Tricia Khutoretsky is the Co-Director and Curator of Public Functionary, a non-profit arts center in the Northeast Minneapolis Arts District. A blend of contemporary art exhibition and social space, Public Funtionary creates new experiences in collaboration with local and national artists that are redefining the role of the modern gallery.
What inspires you?
I’m constantly on the search for inspiration, and I’m a visual thinker so anything aesthetically pleasing gets ideas churning in my head, from seeing the way a painting is installed in a museum to an interesting interior in a retail space or restaurant. But, I grew up overseas and thrive on seeing the world, so I would say that travel experiences are what truly gets my creativity flowing, because it takes me out of the everyday grind for a change of perspective.
How do you decide what makes the cut be in Public Functionary?
Curating for Public Functionary is an interesting challenge because I focus on showcasing artists on what I call an “eclectic continuum,” meaning that we show a deliberate but varied range of art. I believe that in order break down elitist attitudes around art and galleries, and to create a gallery experience that is relevant to modern audiences, there should be diversity in the art that a gallery shows. And when referring to “diversity” I am not using the cliche definition of the word. The world today is diverse in so many multifaceted ways. People are more complex, have unique tastes and less definable by stereotypes. So in terms of what makes the cut, it’s generally a requirement that the work be in an obvious way, different from the last show, and much different from the next. The overarching criteria though is well crafted, thoughtful art by complex artists. I’m hoping to cultivate an audience for art that enjoys diversity, unexpected experiences, and the opportunity to see and understand something new.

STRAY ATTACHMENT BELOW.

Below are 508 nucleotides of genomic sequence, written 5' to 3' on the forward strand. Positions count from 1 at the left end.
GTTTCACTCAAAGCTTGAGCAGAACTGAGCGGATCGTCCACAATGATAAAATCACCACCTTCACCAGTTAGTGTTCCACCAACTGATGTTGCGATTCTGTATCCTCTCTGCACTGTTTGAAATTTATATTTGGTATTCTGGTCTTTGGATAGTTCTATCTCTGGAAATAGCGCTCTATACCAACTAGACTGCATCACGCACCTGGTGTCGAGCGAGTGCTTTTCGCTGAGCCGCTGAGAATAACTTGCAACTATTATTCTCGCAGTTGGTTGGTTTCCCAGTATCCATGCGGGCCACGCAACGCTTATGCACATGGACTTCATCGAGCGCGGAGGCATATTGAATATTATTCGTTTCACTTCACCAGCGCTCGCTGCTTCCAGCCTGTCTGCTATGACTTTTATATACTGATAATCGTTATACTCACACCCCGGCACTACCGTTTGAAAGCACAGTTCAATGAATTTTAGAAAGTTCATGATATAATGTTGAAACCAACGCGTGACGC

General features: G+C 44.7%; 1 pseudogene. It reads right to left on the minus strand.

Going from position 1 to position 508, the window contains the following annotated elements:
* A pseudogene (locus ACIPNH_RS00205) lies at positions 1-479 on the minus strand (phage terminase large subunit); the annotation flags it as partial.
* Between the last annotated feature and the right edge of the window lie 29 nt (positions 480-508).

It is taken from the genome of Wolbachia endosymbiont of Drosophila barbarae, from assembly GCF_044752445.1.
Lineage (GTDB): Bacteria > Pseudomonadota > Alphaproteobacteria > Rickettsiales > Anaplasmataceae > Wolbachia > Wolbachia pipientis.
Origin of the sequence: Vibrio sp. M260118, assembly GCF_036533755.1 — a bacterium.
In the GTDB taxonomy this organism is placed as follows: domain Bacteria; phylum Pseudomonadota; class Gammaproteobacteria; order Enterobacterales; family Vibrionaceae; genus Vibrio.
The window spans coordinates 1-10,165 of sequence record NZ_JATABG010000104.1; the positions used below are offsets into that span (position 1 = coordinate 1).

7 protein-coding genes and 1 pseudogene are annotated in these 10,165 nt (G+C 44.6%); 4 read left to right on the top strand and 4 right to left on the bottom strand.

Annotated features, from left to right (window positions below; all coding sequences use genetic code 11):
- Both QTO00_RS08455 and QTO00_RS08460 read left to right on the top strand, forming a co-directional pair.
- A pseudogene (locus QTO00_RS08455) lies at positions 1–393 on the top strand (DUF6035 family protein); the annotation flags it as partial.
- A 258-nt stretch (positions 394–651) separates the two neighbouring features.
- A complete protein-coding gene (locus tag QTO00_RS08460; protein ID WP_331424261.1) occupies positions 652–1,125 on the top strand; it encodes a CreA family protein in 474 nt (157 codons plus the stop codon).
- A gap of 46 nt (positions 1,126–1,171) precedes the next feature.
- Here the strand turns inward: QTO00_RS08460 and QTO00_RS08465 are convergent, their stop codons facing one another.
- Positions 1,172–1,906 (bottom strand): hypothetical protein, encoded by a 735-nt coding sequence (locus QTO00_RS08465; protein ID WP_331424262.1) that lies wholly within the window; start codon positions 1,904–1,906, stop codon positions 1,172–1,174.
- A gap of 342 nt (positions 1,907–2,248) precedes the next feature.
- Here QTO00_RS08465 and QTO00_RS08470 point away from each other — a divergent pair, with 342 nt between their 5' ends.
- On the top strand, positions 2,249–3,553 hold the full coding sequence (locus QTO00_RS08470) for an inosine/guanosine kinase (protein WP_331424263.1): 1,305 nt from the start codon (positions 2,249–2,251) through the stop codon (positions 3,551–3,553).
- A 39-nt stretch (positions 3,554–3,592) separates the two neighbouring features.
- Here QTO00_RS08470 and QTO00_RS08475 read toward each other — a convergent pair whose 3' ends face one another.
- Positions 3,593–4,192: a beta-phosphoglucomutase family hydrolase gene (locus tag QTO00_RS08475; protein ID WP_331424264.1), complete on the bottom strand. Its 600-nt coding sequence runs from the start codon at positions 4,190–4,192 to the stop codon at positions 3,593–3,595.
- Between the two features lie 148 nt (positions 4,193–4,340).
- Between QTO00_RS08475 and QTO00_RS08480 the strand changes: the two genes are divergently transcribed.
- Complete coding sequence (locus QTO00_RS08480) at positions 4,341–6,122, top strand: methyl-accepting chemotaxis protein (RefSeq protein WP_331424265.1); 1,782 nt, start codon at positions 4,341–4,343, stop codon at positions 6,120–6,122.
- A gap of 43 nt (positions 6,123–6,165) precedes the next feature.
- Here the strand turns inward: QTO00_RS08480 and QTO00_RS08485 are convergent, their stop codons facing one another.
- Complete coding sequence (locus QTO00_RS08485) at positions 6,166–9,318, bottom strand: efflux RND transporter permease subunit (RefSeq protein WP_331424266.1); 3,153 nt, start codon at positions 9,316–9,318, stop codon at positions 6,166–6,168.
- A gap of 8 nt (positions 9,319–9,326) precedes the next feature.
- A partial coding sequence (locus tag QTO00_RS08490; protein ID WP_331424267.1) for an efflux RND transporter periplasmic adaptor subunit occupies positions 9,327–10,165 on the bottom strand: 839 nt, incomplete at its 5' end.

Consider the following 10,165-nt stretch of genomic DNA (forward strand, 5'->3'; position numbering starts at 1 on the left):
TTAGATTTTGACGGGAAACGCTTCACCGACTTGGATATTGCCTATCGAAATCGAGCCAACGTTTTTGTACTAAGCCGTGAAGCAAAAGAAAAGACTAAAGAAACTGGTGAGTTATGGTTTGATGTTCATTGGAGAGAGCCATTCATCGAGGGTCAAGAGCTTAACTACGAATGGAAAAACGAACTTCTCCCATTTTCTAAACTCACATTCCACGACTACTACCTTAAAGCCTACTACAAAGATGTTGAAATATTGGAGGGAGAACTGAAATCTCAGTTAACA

How would you describe your style?
Comfort is always my number one priority as I am super active. But I gravitate towards a bohemian style in the summer, lots of color, pattern and flowy lines. Winter is more minimal and monochromatic for me, gray, black and white in a tighter fit for layers and warmth. Fall and Spring style exist somewhere in between the two, of course.
Tell us about the creative community in the Twin Cities and how you work inside of it.
One of the things I most love about the creative community here is the cross-over energy between music, art, fashion, design, restaurants etc. While we don’t have the major city benefits like New York or Los Angeles, we do have attainable resources, affordable space and collaborative energy. I work within this community by making ideas happen, taking risks, supporting innovation and encouraging multidisciplinary collaboration. I’d like to hope I can somehow represent what it is that makes the Twin Cities an exceptional place to be a creative.
What are your favorite J.W. Hulme products?
I’m absolutely obsessed with the new cobalt blue line… it’s totally Yves Klein blue! It’s absolutely gorgeous and J.W. Hulme executes the iconic color in leather goods flawlessly.
Tell us about Public Functionary’s beginnings.
Public Functionary was initiated in 2012 by myself and a group of collaborators from a boutique creative agency, Permanent Art and Design. The then partners of the agency were focusing on design projects, but all had roots in the art community. Working on the marketing and curation of two galleries: CO Exhibitions and XYandZ Gallery, the group of us spent a lot of time examining the landscape of Twin Cities art spaces… and what we felt was both possible and lacking. A year later, with a 30K Kickstarter campaign, a lot of crazy ideas and resources pulled from reputations built on creative hustle, we founded Public Functionary. The goal was to be a “modern gallery” that could re-imagine art patronage as fun, playful and energetic. The organization has since organically grown to be a platform for experimentation and collaboration, and new partners and leaders have since added to the vision for the space. We’re in the first two years, so as with building any new business it’s not without challenges and compromises. But community support is strong and consistent, I’m excited to continue building.